The National Trophy Event Rules will continue to be used for National Trophy Matches, EIC matches and matches where match sponsors choose to use them. CMP Cup Match Rules will be available for match sponsors that want to conduct 800- and 1000-point events like the Creedmoor Cup Matches.

Here are some of the significant changes that will be allowed by the new CMP Cup Match rules:

  • The use of sighters is authorized for all team and individual matches, except for the EIC match.
  • Competitors will remain in position for rapid-fire stages for both team and individual matches, except for the EIC matches or the National Trophy Rifle Matches.
  • Match Rifles are allowed and will have their own category for awards, and results will count towards classification.
  • CMP rules and NRA rules governing alibis differ greatly. We recommend you familiarize yourself with the new 22nd Edition (current draft) of the CMP Highpower Competition Rules:

All Travel Games schedules have been rearranged to accommodate the latest additions. More information and new schedules are posted online:

About the CMP Travel Games:

The Travel Games are regional competitions held throughout the year, featuring exclusive CMP rifle and pistol outdoor events. A common part of the CMP schedule for the last decade, the Games are centered around recreation-oriented competition and educational activities that are designed to accommodate experienced marksmen as well as those hoping to learn more.

Participants at the Travel Games events also get a first-hand look at CMP Targets – an electronic target system, powered by Kongsberg Target Systems, that displays immediate shot scores on a monitor beside each competitor. The use of the targets eliminates the need for pit duty, creating faster match completions and easing the physical wear for competitors.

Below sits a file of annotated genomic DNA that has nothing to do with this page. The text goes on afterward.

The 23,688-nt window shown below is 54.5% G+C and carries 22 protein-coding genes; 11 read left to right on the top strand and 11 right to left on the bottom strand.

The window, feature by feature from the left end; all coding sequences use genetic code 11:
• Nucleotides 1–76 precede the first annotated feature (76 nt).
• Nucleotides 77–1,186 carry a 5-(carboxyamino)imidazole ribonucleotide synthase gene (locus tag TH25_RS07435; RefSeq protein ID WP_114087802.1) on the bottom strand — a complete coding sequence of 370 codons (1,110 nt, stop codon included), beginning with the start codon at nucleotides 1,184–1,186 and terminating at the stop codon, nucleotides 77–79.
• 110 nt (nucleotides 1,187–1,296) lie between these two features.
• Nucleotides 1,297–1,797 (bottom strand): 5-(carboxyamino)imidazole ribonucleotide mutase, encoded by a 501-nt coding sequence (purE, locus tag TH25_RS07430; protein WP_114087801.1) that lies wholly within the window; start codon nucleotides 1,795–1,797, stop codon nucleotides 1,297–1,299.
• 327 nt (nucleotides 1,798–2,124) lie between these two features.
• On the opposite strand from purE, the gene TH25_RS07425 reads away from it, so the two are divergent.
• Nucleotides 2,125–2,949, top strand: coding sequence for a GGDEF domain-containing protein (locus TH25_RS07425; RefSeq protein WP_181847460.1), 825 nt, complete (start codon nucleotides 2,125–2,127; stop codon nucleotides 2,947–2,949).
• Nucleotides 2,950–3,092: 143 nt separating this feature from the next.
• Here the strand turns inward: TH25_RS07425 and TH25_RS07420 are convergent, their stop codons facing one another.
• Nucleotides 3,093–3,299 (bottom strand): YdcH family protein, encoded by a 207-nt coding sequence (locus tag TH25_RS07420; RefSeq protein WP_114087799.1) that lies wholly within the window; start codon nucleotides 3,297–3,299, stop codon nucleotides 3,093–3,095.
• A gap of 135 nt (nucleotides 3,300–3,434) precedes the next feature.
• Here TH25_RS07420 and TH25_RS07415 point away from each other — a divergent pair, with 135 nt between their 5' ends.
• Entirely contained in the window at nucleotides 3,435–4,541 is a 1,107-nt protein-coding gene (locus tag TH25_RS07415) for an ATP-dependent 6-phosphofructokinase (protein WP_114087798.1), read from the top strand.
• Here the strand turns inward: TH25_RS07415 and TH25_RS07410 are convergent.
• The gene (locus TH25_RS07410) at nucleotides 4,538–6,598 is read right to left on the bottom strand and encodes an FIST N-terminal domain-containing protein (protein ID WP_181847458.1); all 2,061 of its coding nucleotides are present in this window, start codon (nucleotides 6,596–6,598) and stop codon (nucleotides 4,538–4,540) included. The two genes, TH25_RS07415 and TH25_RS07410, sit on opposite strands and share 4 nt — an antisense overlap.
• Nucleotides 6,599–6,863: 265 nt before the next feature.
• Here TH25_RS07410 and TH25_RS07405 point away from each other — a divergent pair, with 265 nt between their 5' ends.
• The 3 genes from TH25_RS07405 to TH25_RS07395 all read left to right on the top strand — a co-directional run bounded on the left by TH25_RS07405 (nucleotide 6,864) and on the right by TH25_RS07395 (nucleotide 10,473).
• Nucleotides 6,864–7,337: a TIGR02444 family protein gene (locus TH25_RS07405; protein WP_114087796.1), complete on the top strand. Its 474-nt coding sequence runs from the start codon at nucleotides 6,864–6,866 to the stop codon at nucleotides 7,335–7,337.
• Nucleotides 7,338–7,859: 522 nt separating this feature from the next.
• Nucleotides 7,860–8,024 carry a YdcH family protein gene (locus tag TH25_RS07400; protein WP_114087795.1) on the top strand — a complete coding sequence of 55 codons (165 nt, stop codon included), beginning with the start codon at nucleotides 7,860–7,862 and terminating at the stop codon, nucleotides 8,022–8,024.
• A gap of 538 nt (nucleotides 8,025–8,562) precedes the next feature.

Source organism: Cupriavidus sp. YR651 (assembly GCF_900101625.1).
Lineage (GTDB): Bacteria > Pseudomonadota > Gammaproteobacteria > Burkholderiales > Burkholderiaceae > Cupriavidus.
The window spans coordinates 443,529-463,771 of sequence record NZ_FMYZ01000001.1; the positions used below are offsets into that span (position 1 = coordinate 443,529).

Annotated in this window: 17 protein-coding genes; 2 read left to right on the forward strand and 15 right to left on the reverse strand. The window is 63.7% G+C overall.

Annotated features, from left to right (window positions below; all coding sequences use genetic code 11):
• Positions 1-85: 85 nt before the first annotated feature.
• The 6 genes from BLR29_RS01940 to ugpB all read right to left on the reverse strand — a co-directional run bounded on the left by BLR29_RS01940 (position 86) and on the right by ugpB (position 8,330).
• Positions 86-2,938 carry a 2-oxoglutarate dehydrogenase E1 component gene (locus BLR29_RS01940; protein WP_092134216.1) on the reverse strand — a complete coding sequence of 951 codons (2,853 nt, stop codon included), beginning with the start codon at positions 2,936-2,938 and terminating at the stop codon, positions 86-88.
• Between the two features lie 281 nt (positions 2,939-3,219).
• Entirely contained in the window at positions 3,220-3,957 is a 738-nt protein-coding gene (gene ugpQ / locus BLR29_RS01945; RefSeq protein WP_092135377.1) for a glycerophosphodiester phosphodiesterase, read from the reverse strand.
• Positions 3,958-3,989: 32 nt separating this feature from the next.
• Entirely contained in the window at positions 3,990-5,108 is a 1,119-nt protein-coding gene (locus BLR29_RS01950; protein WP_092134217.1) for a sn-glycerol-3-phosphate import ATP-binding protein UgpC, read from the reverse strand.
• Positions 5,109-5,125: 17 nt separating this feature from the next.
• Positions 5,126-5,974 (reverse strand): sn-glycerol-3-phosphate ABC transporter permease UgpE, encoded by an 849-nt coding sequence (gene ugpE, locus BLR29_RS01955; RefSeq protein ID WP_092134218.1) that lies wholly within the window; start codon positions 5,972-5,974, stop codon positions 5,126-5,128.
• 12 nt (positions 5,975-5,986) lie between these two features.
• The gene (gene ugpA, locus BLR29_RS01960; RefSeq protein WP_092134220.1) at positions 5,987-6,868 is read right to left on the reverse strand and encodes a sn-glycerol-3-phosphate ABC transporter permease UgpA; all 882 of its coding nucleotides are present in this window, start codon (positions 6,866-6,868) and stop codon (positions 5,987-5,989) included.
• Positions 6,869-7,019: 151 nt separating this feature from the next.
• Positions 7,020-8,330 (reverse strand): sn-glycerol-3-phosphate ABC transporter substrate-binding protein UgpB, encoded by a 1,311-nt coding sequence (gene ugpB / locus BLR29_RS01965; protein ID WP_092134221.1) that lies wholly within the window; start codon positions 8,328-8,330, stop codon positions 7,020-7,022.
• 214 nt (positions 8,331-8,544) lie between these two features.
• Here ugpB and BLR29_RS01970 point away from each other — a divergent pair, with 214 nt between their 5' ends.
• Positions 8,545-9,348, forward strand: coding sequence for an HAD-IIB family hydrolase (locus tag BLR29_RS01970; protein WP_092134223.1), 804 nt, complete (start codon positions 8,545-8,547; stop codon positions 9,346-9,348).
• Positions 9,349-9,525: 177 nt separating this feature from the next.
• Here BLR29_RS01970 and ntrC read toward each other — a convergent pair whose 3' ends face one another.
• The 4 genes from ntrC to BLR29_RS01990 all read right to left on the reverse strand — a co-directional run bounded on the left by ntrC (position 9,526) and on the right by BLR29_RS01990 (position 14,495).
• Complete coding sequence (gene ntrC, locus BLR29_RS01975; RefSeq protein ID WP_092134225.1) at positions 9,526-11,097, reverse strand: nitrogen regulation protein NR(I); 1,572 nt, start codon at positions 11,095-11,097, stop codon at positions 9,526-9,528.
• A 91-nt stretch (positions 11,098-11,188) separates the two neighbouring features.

16 Responses

  1. I was a huge supporter of CMP matches in recent years. I have fired travel games in several locations and at Camp Perry. I've been a rifle competitor since the late 1960's. Now, I am very concerned that the CMP has made a wrong turn into trying to be all things to all people. The explosion of new match rules will turn new and old shooters away from the enjoyment of service rifle shooting. The NRA did that to the point that I stopped shooting NRA matches. As a range officer many years ago I actually had to physically break up a shoving match between two competitors on the firing line over a rules dipute. Never again! If I have to carry two CMP rule books in my shooting stool I have to seriously ask what have I gotten myself into (again) And as far as establishing a classification system, all that does is create an elete top tier of "I'm better than you" High Master shooters. Been through that and don't want any part of it again. Too bad we let the sport head that complex direction.